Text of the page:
In a recent blog post from the Solomon R. Guggenheim Museum, curator Ashley Mendelsohn explores unrealized design details from Frank Lloyd Wright’s iconic design in New York City, based on blueprints and drawings from the museum’s archives. From large-scale questions of form to material choices, the 16-year period between the commission and the completion of the museum saw many design iterations. Most notable of these are the circulation paths drawn by Wright in the 1953 blueprints that include a steeper circular ramp—in addition to the "Grand Ramp"—that would allow for expedited access to the floors. Though replaced later with a triangular staircase, the "Quick Ramp" demonstrates Wright’s exploration of overlapping geometries.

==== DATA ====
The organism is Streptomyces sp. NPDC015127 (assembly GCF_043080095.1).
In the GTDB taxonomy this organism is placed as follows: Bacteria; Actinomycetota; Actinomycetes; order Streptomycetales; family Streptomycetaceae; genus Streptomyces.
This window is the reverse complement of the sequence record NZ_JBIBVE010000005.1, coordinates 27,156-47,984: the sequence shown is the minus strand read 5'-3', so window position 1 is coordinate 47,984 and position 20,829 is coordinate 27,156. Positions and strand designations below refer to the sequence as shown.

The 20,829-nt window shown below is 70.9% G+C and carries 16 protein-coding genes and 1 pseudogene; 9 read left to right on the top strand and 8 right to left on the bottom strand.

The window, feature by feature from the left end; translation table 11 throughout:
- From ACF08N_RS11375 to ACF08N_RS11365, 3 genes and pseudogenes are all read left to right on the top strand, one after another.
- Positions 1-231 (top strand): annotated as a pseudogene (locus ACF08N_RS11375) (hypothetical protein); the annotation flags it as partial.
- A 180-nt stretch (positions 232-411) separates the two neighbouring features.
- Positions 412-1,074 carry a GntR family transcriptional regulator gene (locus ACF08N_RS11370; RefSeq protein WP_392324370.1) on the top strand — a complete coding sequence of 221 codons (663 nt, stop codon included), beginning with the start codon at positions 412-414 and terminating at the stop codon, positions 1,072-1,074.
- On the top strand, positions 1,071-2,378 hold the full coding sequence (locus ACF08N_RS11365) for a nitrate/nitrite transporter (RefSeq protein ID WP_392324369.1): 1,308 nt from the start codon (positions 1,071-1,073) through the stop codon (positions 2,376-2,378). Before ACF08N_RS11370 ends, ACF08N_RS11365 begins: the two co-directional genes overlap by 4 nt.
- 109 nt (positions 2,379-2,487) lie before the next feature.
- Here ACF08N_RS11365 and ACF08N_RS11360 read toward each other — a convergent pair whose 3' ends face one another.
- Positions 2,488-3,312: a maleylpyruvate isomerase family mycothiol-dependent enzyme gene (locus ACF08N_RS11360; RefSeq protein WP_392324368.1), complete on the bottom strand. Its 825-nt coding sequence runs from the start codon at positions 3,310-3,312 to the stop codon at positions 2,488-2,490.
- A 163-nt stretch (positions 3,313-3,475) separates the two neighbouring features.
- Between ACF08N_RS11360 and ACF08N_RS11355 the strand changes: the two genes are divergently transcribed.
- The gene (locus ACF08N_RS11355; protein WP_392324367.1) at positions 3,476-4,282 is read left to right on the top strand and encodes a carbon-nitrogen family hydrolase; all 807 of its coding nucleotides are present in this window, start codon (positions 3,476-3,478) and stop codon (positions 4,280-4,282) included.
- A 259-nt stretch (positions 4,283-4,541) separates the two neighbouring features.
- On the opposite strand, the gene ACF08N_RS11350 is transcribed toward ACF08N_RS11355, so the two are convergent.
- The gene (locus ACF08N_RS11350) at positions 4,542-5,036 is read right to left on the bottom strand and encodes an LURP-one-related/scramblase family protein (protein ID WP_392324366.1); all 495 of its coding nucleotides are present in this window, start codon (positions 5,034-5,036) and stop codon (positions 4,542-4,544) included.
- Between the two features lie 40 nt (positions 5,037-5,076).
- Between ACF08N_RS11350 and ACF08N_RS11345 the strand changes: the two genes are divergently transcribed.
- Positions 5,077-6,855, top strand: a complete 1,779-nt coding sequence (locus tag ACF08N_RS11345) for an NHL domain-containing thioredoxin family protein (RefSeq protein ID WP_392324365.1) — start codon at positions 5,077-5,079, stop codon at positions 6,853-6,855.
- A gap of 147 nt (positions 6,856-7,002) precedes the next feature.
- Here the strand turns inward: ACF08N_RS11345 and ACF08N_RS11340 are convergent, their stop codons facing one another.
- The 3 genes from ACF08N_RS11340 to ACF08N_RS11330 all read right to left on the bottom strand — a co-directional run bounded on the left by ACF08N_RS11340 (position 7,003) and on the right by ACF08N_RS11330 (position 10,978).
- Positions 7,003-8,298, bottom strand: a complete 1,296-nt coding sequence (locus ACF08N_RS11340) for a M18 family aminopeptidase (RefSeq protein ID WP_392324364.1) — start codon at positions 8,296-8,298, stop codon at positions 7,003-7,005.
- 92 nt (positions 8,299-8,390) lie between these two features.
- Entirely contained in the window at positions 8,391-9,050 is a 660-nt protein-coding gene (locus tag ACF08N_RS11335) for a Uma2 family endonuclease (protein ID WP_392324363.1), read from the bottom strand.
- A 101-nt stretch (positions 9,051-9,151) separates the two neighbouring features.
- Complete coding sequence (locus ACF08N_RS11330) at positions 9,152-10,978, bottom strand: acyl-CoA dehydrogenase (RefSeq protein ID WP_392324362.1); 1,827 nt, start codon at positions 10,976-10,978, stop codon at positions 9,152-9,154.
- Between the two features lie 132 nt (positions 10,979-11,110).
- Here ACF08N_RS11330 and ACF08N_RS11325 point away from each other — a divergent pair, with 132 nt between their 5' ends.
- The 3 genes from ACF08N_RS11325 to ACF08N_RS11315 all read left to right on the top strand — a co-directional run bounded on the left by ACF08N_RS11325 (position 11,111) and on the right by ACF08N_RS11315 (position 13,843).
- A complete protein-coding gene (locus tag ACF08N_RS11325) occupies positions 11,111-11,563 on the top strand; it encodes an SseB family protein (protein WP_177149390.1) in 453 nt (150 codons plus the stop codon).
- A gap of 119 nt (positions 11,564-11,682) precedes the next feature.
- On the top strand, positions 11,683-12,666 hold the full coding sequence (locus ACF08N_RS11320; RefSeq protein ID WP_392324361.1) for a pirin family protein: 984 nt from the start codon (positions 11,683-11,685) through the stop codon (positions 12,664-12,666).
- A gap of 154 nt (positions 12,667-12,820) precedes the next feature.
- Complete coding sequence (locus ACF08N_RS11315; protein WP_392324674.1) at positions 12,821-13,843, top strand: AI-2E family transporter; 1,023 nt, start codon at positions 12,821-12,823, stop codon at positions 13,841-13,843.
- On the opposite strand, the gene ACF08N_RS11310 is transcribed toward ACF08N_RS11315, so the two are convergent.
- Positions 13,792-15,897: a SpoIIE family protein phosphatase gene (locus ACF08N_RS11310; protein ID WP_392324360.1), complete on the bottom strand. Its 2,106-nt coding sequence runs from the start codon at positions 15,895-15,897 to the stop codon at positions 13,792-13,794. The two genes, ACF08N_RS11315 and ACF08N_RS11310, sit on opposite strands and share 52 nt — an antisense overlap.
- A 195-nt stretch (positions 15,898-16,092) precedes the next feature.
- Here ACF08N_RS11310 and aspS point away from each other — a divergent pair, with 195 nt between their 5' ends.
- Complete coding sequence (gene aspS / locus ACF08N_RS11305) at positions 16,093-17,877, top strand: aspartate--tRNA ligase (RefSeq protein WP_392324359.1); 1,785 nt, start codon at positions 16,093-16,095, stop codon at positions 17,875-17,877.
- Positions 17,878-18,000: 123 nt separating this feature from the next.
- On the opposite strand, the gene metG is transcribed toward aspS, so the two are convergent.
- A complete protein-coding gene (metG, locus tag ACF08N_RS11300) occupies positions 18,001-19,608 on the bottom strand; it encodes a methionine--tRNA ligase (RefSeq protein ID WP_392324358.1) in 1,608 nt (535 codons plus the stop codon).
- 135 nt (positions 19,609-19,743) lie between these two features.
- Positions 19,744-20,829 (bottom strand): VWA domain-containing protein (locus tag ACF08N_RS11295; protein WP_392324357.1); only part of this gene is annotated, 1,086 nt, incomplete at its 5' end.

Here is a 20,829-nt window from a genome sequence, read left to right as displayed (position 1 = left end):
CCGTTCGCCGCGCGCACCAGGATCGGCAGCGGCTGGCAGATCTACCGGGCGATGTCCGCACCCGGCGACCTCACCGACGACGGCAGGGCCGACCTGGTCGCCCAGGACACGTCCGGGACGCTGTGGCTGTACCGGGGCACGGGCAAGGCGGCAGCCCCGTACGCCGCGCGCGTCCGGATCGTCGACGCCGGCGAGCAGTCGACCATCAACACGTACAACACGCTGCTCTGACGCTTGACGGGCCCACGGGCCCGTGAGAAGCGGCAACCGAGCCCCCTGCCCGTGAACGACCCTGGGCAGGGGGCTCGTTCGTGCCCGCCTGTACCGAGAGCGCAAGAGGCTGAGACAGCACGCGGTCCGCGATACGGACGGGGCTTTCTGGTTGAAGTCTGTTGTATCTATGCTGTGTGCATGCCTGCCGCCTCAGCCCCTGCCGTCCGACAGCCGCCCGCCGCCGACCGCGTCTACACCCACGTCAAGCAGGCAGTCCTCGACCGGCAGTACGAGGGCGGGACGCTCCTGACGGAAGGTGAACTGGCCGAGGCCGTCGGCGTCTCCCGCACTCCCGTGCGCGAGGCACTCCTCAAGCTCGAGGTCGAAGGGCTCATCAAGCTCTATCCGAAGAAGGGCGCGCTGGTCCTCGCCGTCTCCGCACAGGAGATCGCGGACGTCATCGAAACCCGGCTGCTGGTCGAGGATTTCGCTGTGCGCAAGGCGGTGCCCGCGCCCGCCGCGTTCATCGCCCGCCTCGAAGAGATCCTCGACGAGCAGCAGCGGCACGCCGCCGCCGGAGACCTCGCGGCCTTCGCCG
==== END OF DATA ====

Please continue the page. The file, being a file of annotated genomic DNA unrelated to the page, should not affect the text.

Wright’s "Index of Surface Finishes" drawing shows another study the building went through during the design process. As Mendehlson explains, “Wright did not initially plan for the exclusive use of terrazzo flooring. Both the Grand and Quick ramps were designated 'CF' for cork flooring. Only the rotunda floor is labeled with the 'TF' for terrazzo. It’s unsurprising that cork was eventually ruled out, as it would have been both expensive and difficult to maintain. Be that as it may, this early material specification speaks to Wright’s vision of the museum as a social space; cork flooring would have absorbed sound, ensuring an entirely different acoustic quality in the rotunda.” The collection also features photographs of the physical model made in 1945 to help the public visualize the unconventional design. Though the dome pattern has since changed, the model is strong in its use of section to convey Wright’s vision of connectivity and light that remains today.
To learn more about the Guggenheim’s design history, and the decisions that led to the building that now stands, read the original article by Ashley Mendelsohn on the Guggenheim blog here.